If you’ve finally bagged that woodchuck that’s been plaguing your garden all summer, this is a great way to honor the little guy on your table. Woodchucks, also known as groundhogs, are vegetarians and they’re not too much different than rabbits. A bit slower running, and solitary, but they’re basically just big wild rabbits.
This buttermilk fried groundhog recipe is based on my extra crispy buttermilk fried chicken recipe, but I’ve added in a few herbs to complement our grass fed friend.
If you’ve never processed your own wild game, or you’re just looking for a few pointers specific to groundhogs, head over to my article on how to clean and skin a groundhog. It’s surprisingly quick and easy if you have the right tools. The main thing to keep in mind is that woodchucks have scent glands that need to be removed to keep the meat from tasting musky.
This recipe involves an overnight marinade in buttermilk, along with a number of spices including garlic, paprika and thyme.
Once you’ve marinaded your groundhog, the marinade doubles as part cooking dredge. Take the woodchuck and dredge it in flour, and then place it back in the marinade one more time before dredging it in flour again. This double coating results in the extra crispy flavorful fried meat that we all love.
Buttermilk Fried Woodchuck (Groundhog)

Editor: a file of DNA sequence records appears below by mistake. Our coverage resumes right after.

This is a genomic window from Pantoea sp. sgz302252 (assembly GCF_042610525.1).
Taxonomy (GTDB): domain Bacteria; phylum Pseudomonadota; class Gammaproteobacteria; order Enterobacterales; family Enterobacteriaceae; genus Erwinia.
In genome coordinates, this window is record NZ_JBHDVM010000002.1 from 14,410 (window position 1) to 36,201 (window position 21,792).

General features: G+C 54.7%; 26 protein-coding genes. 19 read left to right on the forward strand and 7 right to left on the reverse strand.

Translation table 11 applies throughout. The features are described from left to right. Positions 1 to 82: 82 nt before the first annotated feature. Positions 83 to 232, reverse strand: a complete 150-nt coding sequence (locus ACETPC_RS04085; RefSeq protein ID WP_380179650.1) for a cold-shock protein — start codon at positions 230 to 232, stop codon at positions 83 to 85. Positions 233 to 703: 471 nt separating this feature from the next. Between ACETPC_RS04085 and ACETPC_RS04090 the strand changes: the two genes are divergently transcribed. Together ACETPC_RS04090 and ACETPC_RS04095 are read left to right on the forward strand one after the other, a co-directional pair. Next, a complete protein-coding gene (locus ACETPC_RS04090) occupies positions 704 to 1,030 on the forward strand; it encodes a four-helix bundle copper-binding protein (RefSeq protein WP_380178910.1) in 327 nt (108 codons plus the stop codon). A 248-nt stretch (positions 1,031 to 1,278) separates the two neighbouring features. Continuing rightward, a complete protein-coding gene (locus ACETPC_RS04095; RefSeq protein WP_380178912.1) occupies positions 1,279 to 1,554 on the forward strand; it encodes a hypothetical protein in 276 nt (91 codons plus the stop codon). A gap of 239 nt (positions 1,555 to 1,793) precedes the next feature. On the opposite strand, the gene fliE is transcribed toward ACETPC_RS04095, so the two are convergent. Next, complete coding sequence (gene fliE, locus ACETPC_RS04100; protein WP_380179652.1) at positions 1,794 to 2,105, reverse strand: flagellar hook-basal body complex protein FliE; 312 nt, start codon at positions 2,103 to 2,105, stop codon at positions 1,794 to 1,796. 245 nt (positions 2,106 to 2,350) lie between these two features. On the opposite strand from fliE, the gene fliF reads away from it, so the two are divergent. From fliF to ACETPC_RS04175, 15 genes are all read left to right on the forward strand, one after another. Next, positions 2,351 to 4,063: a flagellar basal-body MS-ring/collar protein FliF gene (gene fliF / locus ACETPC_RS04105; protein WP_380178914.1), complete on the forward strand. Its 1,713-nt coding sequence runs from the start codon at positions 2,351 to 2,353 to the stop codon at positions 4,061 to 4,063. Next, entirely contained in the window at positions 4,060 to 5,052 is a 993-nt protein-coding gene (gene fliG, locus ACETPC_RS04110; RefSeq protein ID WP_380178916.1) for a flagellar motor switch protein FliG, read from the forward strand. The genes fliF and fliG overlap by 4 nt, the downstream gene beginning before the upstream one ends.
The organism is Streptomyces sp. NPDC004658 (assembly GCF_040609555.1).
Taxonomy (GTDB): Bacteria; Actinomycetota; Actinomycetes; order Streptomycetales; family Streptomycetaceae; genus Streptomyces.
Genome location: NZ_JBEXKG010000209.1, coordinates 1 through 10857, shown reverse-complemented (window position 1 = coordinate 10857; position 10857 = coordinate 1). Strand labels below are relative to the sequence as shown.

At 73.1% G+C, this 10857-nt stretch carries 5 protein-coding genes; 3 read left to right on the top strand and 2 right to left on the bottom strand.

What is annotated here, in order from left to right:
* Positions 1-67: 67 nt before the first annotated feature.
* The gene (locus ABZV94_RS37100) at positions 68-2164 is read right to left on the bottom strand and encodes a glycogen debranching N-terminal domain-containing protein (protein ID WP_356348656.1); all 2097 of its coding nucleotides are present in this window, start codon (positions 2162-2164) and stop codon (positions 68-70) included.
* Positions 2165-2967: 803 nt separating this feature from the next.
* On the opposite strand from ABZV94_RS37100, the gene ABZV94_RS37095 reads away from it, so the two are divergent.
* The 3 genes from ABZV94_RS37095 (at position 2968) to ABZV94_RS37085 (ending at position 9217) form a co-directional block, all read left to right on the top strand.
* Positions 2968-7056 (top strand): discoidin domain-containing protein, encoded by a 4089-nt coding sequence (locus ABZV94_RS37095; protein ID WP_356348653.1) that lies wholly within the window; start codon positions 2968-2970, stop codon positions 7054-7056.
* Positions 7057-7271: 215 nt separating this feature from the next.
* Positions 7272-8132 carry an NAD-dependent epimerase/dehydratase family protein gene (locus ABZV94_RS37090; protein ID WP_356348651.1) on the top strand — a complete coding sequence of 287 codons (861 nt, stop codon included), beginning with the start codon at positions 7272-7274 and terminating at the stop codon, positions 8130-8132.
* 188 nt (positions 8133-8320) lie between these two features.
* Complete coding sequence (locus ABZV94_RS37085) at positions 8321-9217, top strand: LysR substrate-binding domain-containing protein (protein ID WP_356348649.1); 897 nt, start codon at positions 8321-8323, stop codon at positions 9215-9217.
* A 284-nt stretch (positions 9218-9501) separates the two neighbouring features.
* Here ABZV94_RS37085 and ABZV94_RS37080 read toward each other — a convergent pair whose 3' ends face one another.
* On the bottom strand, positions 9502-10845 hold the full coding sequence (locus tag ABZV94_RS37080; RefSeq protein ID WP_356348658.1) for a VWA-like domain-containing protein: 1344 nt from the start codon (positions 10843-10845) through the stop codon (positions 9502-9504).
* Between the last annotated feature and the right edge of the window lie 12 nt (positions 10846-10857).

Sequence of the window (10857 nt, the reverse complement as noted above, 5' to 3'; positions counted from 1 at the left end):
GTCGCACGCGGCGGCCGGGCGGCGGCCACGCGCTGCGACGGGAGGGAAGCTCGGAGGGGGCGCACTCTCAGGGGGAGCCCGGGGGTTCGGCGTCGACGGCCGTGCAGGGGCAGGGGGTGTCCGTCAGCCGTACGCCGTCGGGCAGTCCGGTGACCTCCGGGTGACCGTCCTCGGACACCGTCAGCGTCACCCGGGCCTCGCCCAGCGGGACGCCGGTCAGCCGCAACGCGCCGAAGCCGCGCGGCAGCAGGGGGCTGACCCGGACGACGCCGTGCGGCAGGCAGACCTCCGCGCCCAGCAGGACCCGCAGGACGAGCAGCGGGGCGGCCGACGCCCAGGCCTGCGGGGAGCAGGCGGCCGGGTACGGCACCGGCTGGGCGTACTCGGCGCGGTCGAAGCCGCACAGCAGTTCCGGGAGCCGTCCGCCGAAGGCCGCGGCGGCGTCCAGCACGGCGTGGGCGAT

Our woodchuck was 7lbs whole, but only about 2.5 pounds of meat when cleaned and skinned. Scale the recipe up or down depending on the size of your animal.
2 to 3 lb Groundhog/Woodchuck meat, quartered and skinned
2 cups buttermilk
1 Tbs. smoked paprika
1 tsp. garlic granules or powder (or several cloves fresh garlic, pressed)
1 tsp. onion granules or powder
1 tsp. each of thyme, oregano and parsly
1/2 tsp. salt
Once you’ve parted up your groundhog you should have front legs, saddle (hips and loin) and hind legs. You can save the spin and ribcage for stock. Place it in a tupperware or ziploc bag, along with the remaining ingredients above and marinade 12 to 24 hours. To bread and fry, you’ll need:
2 cups flour (approximate)
2 cups canola oil (approximate)
When you’re ready to cook, heat 2 inches of oil in a deep thick bottomed pan. I use an enameled cast iron dutch oven. Dredge the woodchuck pieces in flour to coat, and then dip them back into the marinade before you dredge them in flour a second time. (The double dredging is key to a good crispy coating.) Fry, turning once, until the coating is cooked to a deep brown color. Remove to drain on paper towels.
Have you ever had groundhog? What’s your favorite way to cook it? Leave a not in the comments.
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